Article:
The behooded ones are finally all in the same room again, and just in time to go super deep on the Kimye phenomenon. What starts as a conversation about the New York Times’s fascinating interview with Kanye West and the buildup to his highly anticipated sixth album, Yeezus, can't help but be colored by the tabloid circus surrounding him and his pregnant girlfriend, Kim Kardashian. Why can't we separate the artist from the person? If celebrities can't make us feel like their friends, are they doing their job sufficiently?
These big questions are dwarfed, however, by the dilemma facing the subjects of this past week's True Life: I'm Too Beautiful (and True Life: I'm Addicted to the Internet). We attempt to unpack the rich psychological drama of these latest installments of arguably the best reality show on TV. True Life is still killin' it, y'all.
If you’ve followed Grantland’s coverage of successful indie bands such as the National, Deerhunter, the Black Keys, and Grizzly Bear and found yourself intrigued, there’s good news: Each of them has a deep and rewarding discography that you can spend a good amount of time digging in to. The bad news is that you eventually get to the debut that you’ve heard suspiciously little about and realize all four of these bands have one thing in common: They all sorta sucked at one point, and did so when most people weren’t really paying any attention anyway.
The upshot is that early failure played a role in establishing the essence of these bands, one that casts them as hard-working, “doing it the right way” types, their success more truly earned than that of a band that made a knockout debut. It’s a Tom Brady–like effect, where they are clearly extremely talented and/or handsome and/or sleeping with models, yet an initial slight a decade previous makes them seem like “people’s champs,” and you fully believe they want it more than whatever band you consider to be an equivalent of Eli Manning, which is probably Vampire Weekend based on the haircut.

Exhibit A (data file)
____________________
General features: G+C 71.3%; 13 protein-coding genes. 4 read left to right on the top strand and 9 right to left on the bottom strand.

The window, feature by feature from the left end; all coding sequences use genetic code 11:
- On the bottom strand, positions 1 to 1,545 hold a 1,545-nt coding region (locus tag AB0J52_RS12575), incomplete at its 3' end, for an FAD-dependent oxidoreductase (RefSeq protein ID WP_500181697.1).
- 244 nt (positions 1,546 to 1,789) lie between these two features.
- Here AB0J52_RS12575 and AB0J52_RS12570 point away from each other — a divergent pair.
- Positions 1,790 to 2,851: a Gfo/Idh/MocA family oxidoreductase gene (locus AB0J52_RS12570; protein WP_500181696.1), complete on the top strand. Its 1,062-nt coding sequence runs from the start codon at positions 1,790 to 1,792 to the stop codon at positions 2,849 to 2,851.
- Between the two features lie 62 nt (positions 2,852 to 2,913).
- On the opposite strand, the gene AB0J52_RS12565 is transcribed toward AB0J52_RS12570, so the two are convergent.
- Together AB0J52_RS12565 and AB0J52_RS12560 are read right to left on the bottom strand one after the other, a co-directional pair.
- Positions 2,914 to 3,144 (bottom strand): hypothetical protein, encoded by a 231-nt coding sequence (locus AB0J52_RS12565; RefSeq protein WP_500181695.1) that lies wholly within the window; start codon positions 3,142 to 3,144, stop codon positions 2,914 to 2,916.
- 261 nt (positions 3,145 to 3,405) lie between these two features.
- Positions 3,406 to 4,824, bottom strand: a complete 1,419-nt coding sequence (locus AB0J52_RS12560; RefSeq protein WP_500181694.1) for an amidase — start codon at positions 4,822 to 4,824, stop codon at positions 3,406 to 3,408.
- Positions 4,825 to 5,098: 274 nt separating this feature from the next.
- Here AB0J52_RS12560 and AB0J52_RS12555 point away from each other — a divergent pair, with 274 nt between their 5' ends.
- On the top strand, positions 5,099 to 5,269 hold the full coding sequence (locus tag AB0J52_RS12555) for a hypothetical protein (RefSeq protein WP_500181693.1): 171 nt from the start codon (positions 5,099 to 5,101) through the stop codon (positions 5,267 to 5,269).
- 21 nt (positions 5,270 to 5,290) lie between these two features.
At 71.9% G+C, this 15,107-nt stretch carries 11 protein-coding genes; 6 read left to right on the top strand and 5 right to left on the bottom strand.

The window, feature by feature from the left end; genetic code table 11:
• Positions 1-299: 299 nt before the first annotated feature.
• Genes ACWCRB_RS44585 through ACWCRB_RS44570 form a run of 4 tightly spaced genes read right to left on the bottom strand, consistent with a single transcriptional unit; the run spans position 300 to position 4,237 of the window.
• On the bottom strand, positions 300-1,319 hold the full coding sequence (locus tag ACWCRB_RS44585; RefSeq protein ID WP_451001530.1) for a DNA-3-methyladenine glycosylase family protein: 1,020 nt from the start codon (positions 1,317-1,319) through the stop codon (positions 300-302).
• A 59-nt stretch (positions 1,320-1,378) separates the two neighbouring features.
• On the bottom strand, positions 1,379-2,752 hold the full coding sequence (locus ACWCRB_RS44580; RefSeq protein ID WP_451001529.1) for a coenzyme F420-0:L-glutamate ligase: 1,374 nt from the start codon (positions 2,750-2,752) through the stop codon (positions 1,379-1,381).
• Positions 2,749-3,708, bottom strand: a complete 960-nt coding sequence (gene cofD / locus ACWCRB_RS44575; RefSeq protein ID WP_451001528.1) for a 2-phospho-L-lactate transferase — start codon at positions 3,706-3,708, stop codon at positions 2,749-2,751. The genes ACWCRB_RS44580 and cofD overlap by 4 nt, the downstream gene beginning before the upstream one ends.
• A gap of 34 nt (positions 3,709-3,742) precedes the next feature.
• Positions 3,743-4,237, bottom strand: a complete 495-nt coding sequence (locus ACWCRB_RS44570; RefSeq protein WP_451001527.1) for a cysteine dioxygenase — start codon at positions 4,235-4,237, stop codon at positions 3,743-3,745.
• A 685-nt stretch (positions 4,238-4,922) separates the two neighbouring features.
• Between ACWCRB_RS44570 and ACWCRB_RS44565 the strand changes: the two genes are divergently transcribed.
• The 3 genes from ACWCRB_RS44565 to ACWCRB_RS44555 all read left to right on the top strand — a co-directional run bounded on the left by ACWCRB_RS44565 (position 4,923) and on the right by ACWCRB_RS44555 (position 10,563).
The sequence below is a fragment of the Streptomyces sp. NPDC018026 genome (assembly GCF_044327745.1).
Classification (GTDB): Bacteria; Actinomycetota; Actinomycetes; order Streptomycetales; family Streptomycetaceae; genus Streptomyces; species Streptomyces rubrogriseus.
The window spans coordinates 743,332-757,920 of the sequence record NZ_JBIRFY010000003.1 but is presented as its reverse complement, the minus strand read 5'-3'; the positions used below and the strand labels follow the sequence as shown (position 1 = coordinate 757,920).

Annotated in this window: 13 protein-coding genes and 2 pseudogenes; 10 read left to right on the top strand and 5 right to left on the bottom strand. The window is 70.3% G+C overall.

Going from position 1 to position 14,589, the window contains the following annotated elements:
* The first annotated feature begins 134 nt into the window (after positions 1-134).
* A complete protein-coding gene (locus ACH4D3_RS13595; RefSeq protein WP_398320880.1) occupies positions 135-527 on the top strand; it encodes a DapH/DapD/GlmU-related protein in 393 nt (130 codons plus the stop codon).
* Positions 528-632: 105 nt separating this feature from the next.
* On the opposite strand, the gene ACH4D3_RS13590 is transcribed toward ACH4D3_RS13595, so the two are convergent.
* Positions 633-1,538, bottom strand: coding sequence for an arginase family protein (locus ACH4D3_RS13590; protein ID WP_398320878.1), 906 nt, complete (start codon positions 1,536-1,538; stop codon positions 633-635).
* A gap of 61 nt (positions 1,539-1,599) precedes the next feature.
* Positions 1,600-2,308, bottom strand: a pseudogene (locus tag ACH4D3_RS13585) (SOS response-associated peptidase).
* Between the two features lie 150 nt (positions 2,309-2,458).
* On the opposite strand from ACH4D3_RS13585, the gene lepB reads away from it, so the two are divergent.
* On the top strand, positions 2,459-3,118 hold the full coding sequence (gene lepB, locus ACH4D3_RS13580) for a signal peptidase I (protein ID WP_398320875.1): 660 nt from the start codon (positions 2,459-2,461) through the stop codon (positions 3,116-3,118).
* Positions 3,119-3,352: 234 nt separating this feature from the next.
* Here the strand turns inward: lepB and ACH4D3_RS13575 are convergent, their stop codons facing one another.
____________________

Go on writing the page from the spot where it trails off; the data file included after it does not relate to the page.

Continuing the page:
Here is a crowd-sourced Dunder Mifflin ad that will air during the Super Bowl in Scranton, and only in Scranton.
• Oh, and hey guys, got any hot sexy plans this weekend? Maybe gonna eat some poached veal with Larry King? Wear something trampy on your date with a pickup artist skeeve in a rape van? No? You could always try this online dating service that uses humans instead of algorithms if you’re interested in capturing the sensation of being set up by your “fabulous, drunk aunt.” Or you could save the $99 and just ask your own fabulous, drunk aunt for the hookup. Fabulous, drunk aunts have been making it happen since two-thousand-never.
While reading about The Black Keys having the best sales week of their career (206,000 first week sales; possibly related: they’re not on spotify) I got to wondering about the silent third partner on El Camino. Brian Burton aka Danger Mouse.